Democratic presidential hopeful Pete Buttigieg returned to the Silver State on Tuesday for the third time in a month, eager to show off his Nevada chops at a progressive fundraising dinner.
Buttigieg told the packed ballroom of lawmakers, activists and other progressives how he had walked through the streets of downtown Reno to better understand the state’s affordable housing crisis, lauded the “family values” of the United Auto Workers members who he met with while picketing in Northern Nevada and name-dropped the politically powerful Culinary Union here when talking about the right to organize.
He explained how he, too, identifies with the state’s unofficial motto “Battle Born” — after which the progressive group that hosted the dinner, Battle Born Progress, is named — because the city he is mayor of, South Bend, was incorporated during the Civil War, one year after Nevada joined the union.
“What an act of hope it must have been here for the residents of what would become this state to come together even as the rest of the union was being ripped apart,” Buttigieg said.
He also decried the “images of hate” — a red swastika — spray painted on a predominantly black church on the Historic Westside last week, and promised to appoint an Interior secretary who “believes in protecting public lands, including the Desert National Wildlife Refuge,” the largest wildlife refuge in the contiguous United States and which the military has sought to encroach into.
Buttigieg’s speech received a warm reception from the crowd and revealed just how far the South Bend mayor has come since announcing his bid for president in January. His Nevada operation has gone from essentially nonexistent in June to 10 offices across the state with 35 staffers.
He has also been paying extra attention to the Silver State with his travel time in the last 30 days, doubling his total number of visits since launching his campaign.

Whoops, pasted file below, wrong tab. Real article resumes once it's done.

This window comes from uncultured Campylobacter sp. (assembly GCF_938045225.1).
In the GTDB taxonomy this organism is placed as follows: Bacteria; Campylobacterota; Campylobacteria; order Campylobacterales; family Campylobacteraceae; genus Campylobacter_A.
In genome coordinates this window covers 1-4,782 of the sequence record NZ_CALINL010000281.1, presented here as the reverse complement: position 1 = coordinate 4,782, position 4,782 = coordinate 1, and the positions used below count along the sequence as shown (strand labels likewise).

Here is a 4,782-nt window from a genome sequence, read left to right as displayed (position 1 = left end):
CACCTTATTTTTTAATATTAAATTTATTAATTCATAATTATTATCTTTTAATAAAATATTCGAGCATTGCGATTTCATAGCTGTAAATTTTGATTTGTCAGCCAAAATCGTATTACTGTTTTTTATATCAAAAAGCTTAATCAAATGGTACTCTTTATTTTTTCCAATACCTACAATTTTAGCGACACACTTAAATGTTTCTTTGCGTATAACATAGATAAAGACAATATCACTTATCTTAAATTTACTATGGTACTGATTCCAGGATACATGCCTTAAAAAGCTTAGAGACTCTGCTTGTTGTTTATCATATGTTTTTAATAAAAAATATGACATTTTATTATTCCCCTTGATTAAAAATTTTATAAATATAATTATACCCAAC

At a rally in East Las Vegas, Buttigieg made a Nevada-specific pitch for why his health care proposal — nicknamed “Medicare for all who want it” — is a better solution than the Medicare for all solutions advocated by two of his more progressive opponents, Vermont Sen. Bernie Sanders and Massachusetts Sen. Elizabeth Warren.
“Now, I said Medicare for all who want it because if you like your private plan — I'm thinking for example about the Culinary workers who have negotiated and fought year after year for a good plan and earned it and it's part of your compensation — I'm not going to make you give it up,” said Buttigieg, whose plan essentially creates a public option with what he has framed as a “glide path” toward Medicare for all. “We'll let you decide whether the plan we create is better or not. If it's better, everybody will want to.”
Asked whether his health care plan would require raising taxes, Buttigieg said that only “the wealthiest Americans are going to be asked to pay more” and no one else.
“We don’t have to do that,” Buttigieg said, in yet another swipe at Medicare for all, which generally proposes eliminating premiums, deductibles, copays and coinsurance and raising taxes with the idea that, on balance, people will be paying less overall for their health care than they are today.
Asked after the speech by a reporter how he defines “wealthy,” Buttigieg said it would be “certainly not what we would consider to be the middle class.”
Buttigieg also weighed in on a Tuesday tweet from President Donald Trump that likened the impeachment inquiry against him to a “lynching,” drawing a sharp rebuke from Democrats and even pushback from top congressional Republicans.
“For President Trump to compare a constitutional process of impeachment to the white supremacist murder of Americans is — there are no words for how wrong that is, and I don't believe that that comparison is ever even close to being appropriate categorically,” Buttigieg said.
Asked whether it was also a mistake for former Vice President Joe Biden, another Democratic presidential hopeful, to describe impeachment proceedings against then-President Bill Clinton in 1998 as a “partisan lynching,” Buttigieg said yes.